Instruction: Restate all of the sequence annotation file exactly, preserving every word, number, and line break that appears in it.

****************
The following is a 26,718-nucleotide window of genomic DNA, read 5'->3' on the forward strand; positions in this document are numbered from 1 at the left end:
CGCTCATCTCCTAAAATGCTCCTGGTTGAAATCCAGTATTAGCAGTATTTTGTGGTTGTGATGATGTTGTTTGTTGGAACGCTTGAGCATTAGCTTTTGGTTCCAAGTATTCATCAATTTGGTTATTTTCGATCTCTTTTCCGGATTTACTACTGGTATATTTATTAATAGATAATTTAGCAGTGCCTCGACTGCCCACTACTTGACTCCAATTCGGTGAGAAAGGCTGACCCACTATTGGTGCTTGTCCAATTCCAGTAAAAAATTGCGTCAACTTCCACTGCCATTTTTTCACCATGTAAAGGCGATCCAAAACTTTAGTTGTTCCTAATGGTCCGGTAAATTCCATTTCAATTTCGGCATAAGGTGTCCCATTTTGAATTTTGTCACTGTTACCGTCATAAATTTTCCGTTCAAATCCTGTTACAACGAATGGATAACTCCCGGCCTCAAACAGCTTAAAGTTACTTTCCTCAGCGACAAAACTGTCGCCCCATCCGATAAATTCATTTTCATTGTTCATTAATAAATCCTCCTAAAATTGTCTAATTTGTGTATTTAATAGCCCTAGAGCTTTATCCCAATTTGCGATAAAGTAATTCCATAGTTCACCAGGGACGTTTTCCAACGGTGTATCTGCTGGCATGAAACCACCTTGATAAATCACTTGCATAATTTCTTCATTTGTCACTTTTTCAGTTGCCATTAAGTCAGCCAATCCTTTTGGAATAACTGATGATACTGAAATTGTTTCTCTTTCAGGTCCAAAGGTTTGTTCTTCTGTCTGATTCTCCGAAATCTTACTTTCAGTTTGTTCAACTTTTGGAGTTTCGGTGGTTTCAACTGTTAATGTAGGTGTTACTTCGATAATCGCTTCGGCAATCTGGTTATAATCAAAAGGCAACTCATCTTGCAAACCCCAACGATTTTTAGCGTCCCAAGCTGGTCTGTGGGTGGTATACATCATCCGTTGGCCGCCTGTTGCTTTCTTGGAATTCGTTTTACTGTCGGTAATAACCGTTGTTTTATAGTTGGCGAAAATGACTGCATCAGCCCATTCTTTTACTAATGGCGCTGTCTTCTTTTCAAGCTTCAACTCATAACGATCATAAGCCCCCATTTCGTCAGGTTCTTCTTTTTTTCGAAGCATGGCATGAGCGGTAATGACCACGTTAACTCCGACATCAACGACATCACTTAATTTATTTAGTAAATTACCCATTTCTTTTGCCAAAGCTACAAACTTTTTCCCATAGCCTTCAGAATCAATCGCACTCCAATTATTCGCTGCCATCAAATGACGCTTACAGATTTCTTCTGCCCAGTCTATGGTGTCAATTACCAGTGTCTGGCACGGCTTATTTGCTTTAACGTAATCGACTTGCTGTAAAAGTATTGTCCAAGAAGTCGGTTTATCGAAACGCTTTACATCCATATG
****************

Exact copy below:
The following is a 26,718-nucleotide window of genomic DNA, read 5'->3' on the forward strand; positions in this document are numbered from 1 at the left end:
CGCTCATCTCCTAAAATGCTCCTGGTTGAAATCCAGTATTAGCAGTATTTTGTGGTTGTGATGATGTTGTTTGTTGGAACGCTTGAGCATTAGCTTTTGGTTCCAAGTATTCATCAATTTGGTTATTTTCGATCTCTTTTCCGGATTTACTACTGGTATATTTATTAATAGATAATTTAGCAGTGCCTCGACTGCCCACTACTTGACTCCAATTCGGTGAGAAAGGCTGACCCACTATTGGTGCTTGTCCAATTCCAGTAAAAAATTGCGTCAACTTCCACTGCCATTTTTTCACCATGTAAAGGCGATCCAAAACTTTAGTTGTTCCTAATGGTCCGGTAAATTCCATTTCAATTTCGGCATAAGGTGTCCCATTTTGAATTTTGTCACTGTTACCGTCATAAATTTTCCGTTCAAATCCTGTTACAACGAATGGATAACTCCCGGCCTCAAACAGCTTAAAGTTACTTTCCTCAGCGACAAAACTGTCGCCCCATCCGATAAATTCATTTTCATTGTTCATTAATAAATCCTCCTAAAATTGTCTAATTTGTGTATTTAATAGCCCTAGAGCTTTATCCCAATTTGCGATAAAGTAATTCCATAGTTCACCAGGGACGTTTTCCAACGGTGTATCTGCTGGCATGAAACCACCTTGATAAATCACTTGCATAATTTCTTCATTTGTCACTTTTTCAGTTGCCATTAAGTCAGCCAATCCTTTTGGAATAACTGATGATACTGAAATTGTTTCTCTTTCAGGTCCAAAGGTTTGTTCTTCTGTCTGATTCTCCGAAATCTTACTTTCAGTTTGTTCAACTTTTGGAGTTTCGGTGGTTTCAACTGTTAATGTAGGTGTTACTTCGATAATCGCTTCGGCAATCTGGTTATAATCAAAAGGCAACTCATCTTGCAAACCCCAACGATTTTTAGCGTCCCAAGCTGGTCTGTGGGTGGTATACATCATCCGTTGGCCGCCTGTTGCTTTCTTGGAATTCGTTTTACTGTCGGTAATAACCGTTGTTTTATAGTTGGCGAAAATGACTGCATCAGCCCATTCTTTTACTAATGGCGCTGTCTTCTTTTCAAGCTTCAACTCATAACGATCATAAGCCCCCATTTCGTCAGGTTCTTCTTTTTTTCGAAGCATGGCATGAGCGGTAATGACCACGTTAACTCCGACATCAACGACATCACTTAATTTATTTAGTAAATTACCCATTTCTTTTGCCAAAGCTACAAACTTTTTCCCATAGCCTTCAGAATCAATCGCACTCCAATTATTCGCTGCCATCAAATGACGCTTACAGATTTCTTCTGCCCAGTCTATGGTGTCAATTACCAGTGTCTGGCACGGCTTATTTGCTTTAACGTAATCGACTTGCTGTAAAAGTATTGTCCAAGAAGTCGGTTTATCGAAACGCTTTACATCCATATG